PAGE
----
By Phil Glazer for his blog,
This piece is part of a monthly series covering regulatory updates related to cryptocurrencies (here are the updates from April, May, and June). Although prices have continued to fall over the past month, recent statements from regulators have been positive, particularly comments from the SEC clarifying that Ethereum is not a security. This piece provides important regulatory updates since the June piece, broken down by developments in the United States and the rest of the world.
- SEC States Ethereum Is Not a Security (June 14th): At an event in San Francisco, SEC Director of Corporate Finance William Hinman announced that the SEC would not consider Ethereum, as it exists today, to be a security. In his explanation, Director Hinman suggested that a project can start out as a security and later transition into something that is not a security. An explanation of what was said and what it means for the ecosystem can be found in “SEC Comments on Digital Assets as Securities.”
- Square Receives a BitLicense in New York (June 18th): Square was granted a BitLicense in New York which will allow it to offer residents there the ability to purchase Bitcoin through its Cash app. Square first introduced the ability to buy Bitcoin through the Cash app in late 2017 but was unable to offer that ability to New York residents without first obtaining a BitLicense, a requirement for operating a virtual currency business issued by the New York State Department of Financial Services. The BitLicense was created to deal with the potential issues of fraud and money laundering that virtual currency businesses may facilitate.
- Tether Receives Legal Statement of Full Collateral (June 20th): Law firm Freeh, Sporkin, & Sullivan conducted an analysis of Tether’s financial status and issued a statement of confidence that Tether is fully collateralized. To be sure, this is not the same as a full audit. However, it is a positive piece of news for Tether and the cryptocurrency market as a whole. This news followed a report from professors at the University of Texas who released research on June 13th suggesting that Tether has been used to prop up the price of Bitcoin at the end of 2017. This piece of news added further suspicion to a project that has been mired in controversy about its lack of transparency. Tether is a significant project because it is a popular trading pair for many cryptocurrencies and there are more than $2.5B units worth of Tether flowing through the ecosystem. If Tether is materially misstating its collateral, it could have serious negative repercussions for the market as a whole.
Rest of the World
- China Explores Possibility of Digital Currency (June 26th): Filings from the People’s Bank of China suggest that the country is exploring the possibility of issuing digital fiat currency that has some of the features of a cryptocurrency (like a digital wallet with transaction tracking) while being linked to existing monetary policy and controlled by the government. This is a positive development and confirms comments from the IMF last month in its piece “Monetary Policy in the Digital Age” about the need for governments to continue improving existing currencies to stay competitive with cryptocurrencies. As author Dong He says in the piece, “To fend off potential competitive pressure from crypto assets, central banks must continue to carry out effective monetary policies. They can also learn from the properties of crypto assets and the underlying technology and make fiat currencies more attractive for the digital age.” This is a startling conclusion and the steps taken by China confirm its sentiments.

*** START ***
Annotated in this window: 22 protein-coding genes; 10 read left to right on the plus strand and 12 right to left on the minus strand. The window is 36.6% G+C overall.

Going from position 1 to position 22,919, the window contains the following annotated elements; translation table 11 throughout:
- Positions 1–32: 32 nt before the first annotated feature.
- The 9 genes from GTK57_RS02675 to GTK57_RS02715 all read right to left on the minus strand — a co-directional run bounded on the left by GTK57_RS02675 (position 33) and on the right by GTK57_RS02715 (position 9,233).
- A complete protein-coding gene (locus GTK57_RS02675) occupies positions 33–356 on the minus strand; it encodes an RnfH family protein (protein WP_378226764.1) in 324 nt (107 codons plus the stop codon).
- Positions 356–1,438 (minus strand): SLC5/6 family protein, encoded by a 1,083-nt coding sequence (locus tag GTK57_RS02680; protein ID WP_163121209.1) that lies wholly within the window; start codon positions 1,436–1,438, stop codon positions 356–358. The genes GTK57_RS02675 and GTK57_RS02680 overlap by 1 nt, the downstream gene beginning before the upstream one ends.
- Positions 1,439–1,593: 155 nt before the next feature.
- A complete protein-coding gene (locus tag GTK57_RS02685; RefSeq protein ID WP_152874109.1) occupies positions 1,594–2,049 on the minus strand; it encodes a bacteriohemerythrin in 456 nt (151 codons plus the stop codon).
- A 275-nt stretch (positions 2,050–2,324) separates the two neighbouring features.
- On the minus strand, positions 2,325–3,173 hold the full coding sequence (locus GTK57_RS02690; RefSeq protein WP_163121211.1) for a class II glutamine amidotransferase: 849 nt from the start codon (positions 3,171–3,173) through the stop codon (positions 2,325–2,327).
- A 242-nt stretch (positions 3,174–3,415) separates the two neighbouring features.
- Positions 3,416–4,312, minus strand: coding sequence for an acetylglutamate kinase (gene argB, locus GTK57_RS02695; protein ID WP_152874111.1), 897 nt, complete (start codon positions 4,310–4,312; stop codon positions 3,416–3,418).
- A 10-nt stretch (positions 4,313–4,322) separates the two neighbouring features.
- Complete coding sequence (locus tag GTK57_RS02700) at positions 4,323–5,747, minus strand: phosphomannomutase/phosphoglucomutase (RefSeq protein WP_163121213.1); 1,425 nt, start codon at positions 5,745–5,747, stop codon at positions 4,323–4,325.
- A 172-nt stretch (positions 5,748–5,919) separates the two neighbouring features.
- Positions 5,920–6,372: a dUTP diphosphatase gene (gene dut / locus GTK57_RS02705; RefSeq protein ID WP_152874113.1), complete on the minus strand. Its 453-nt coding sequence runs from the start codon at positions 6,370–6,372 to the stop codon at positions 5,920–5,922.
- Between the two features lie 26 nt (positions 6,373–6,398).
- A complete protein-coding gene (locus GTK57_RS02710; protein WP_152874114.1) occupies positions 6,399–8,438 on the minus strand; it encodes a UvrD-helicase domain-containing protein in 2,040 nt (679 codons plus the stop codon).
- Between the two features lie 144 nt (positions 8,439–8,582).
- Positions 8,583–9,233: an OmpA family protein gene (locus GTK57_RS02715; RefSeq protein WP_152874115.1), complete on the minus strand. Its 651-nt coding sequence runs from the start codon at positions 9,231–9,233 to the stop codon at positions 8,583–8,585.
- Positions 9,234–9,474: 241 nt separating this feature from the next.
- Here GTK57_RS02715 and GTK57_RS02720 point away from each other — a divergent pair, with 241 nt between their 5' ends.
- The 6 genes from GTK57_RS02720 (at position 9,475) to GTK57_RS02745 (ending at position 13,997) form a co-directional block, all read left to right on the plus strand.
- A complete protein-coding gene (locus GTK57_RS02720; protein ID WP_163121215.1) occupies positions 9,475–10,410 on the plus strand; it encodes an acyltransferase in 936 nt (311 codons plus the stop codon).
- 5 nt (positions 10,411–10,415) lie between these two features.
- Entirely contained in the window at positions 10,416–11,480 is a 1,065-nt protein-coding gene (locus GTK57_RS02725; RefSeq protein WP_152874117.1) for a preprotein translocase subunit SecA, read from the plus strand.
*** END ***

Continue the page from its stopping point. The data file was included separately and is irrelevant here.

- India Reveals Limited Investigation Before Crypto Ban (June 13th): As reported by Quartz, the government of India conducted no formal investigation or research into the cryptocurrency space before enacting a blanket ban on cryptocurrency exchanges and users in April. Varun Sethi, a lawyer in New Delhi who filed a right to information regarding the ban, explained the situation by saying, “It seems as if the ban was arbitrary and it came into effect without any thought from the RBI. It has either answered in the negative or given conflicting answers to our questions asking what led to this ban.” This is positive news for the long-term potential of cryptocurrency in India given that it is likely that the rulings will be reviewed with greater information and potentially altered over time.
- Russia to Classify Cryptocurrencies as Digital Rights (June 14th):Cryptocurrencies will be reclassified as “digital rights” in Russia in favor of competing terms like “digital money” or “digital currency.” As explained by Head of State Duma Financial Market Committee, Anatoly Aksakov, “We will need to change something in the Tax Code to describe how digital rights will be taken into account for tax purposes,” explained Aksakov. “That is, digital assets will be considered not as property, but as a new type of property digital rights.” Beyond tax considerations, it is to be seen what classifying cryptocurrencies as “digital rights” will mean for the way they are regulated in Russia.
I currently work at Bitwise Asset Management, a specialty asset manager, where I focus on cryptocurrency research and analysis.
If you’d like to chat about cryptocurrencies or anything else technology related, Tweet at me here https://twitter.com/phil_glazer (DMs are open, too). You can also email me at firstname.lastname@example.org.
Note: I do not and will not provide investment advice or recommendation.